Why is it that some people seemingly thrive in nearly every relationship while others seem to struggle? And why is it that the people who thrive relationally also seem to be some of the happiest people you will ever meet, and those who struggle often are not? Is there some secret sauce to relationships that the first group of people has that the others don’t?
1. Those Who Forgive
This is the person who makes the right choice—to forgive.
The book Why Forgive? tells the story of a young New York police officer who was shot by a teenager in Central Park in 1986. In response to the incident, which left him paralyzed, he said, “I forgave him because I believe the only thing worse than receiving a bullet in my spine would have been to nurture revenge in my heart.”
There are two guarantees in life—you will get hurt by others and others will get hurt by you. Because of this, we need the power of forgiveness in every close relationship we have. Choosing forgiveness is optional, but if you choose not to forgive, suffering the consequences of unforgiveness is not.
To forgive is to set a prisoner free and discover that the prisoner was you. – Lewis B. Smedes
2. Those Who Forget
This is the person who refuses to be defined by the past. This person allows the past to stay there. And that’s not because these people ever truly can forget what has happened in the past, but because they have chosen to allow themselves to focus on the rest of their lives, to live again, to love again, and to trust again, despite the pains of the past.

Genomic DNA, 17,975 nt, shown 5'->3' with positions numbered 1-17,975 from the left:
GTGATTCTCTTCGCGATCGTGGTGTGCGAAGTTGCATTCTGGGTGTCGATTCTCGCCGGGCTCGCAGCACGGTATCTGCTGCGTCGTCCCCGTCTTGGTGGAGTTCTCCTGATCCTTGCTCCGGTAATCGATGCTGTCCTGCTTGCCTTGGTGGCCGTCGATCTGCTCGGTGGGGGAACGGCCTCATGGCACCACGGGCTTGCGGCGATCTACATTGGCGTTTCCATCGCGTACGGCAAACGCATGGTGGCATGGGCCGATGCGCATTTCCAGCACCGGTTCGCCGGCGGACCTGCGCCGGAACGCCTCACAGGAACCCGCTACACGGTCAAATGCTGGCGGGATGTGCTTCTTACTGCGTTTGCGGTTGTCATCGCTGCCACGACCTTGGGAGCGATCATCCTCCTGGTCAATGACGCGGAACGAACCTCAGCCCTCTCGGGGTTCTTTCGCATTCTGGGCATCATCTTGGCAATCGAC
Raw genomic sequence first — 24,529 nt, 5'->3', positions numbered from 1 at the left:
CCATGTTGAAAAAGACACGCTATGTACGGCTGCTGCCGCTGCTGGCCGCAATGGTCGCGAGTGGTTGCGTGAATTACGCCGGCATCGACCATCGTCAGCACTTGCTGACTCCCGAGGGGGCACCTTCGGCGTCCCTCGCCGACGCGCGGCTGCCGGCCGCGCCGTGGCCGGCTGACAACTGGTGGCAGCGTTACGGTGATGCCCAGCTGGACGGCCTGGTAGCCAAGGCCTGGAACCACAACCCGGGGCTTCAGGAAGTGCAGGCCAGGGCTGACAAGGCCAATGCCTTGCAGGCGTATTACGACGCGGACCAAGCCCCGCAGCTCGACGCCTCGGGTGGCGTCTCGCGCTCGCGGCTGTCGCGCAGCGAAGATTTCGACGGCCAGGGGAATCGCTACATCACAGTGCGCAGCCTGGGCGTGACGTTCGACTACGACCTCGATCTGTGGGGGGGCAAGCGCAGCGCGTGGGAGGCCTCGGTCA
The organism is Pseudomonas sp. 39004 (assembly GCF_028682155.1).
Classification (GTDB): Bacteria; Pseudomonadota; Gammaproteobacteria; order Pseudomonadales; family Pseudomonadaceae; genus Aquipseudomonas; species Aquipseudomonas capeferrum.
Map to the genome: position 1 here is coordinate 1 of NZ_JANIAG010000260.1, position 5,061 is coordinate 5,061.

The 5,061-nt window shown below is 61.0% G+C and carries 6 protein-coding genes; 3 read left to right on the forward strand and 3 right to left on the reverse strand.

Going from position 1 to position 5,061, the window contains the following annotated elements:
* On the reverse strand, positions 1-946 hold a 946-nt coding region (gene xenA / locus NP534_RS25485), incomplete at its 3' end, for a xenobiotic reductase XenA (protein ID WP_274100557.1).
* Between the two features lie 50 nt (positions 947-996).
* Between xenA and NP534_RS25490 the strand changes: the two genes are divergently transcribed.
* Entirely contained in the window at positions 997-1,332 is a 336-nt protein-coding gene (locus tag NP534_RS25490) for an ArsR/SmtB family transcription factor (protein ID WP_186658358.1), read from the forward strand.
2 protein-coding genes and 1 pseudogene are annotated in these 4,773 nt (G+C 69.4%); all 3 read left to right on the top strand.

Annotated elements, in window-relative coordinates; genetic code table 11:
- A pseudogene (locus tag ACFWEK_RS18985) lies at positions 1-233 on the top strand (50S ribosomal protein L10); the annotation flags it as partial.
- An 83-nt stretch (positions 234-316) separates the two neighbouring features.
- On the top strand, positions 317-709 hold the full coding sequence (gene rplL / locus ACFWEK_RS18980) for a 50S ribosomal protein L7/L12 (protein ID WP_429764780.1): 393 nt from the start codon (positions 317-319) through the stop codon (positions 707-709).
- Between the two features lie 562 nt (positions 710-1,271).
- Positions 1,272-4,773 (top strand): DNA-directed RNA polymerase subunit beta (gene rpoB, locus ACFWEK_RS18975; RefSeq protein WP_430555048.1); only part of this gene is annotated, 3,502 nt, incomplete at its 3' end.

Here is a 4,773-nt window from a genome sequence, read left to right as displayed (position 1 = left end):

Forgiveness does not change the past, but it does enlarge the future. – Paul Lewis Boese
3. Those Who Let Go
This is the person who is willing to give second chances.
A great example of this is a man named Chris Williams. In February 2007, Chris and his family were hit by a 17-year-old drunk driver. His 11- and 9-year-old son and daughter were killed instantly, and he watched as his pregnant wife took her final breath. Chris was himself badly injured and barely able to move. But before help had even arrived to rescue him, he said he had this thought: “Whoever has done this to us, I forgive them. I don’t care what the circumstances were; I forgive them.” And now, to this day, he has publicly forgiven the young man who killed his family and even developed a relationship with him.
Letting go through forgiveness is us at our best when others have been at their worst.Those who are willing to let go relinquish their desire to punish the other person. They refuse to hold a grudge or bring up past hurts. This is the person who has found the freedom in forgiveness. Because letting go through forgiveness is us at our best when others have been at their worst.
Father, forgive them, for they know not what they do. – Jesus of Nazareth
No person is happy simply because he or she has had an easy or problem-free life. In fact, the people who’ve been most terribly hurt also can be the most genuinely happy. Why? Because they’ve made a choice. Hurts are a part of life, especially within the family. But happiness can also be a part of life if you choose to be one of these three people.
Sound off: What other traits do happy people tend to have?
Huddle Up Question
Huddle up with your kids and ask, “How could I show forgiveness better in our relationship?”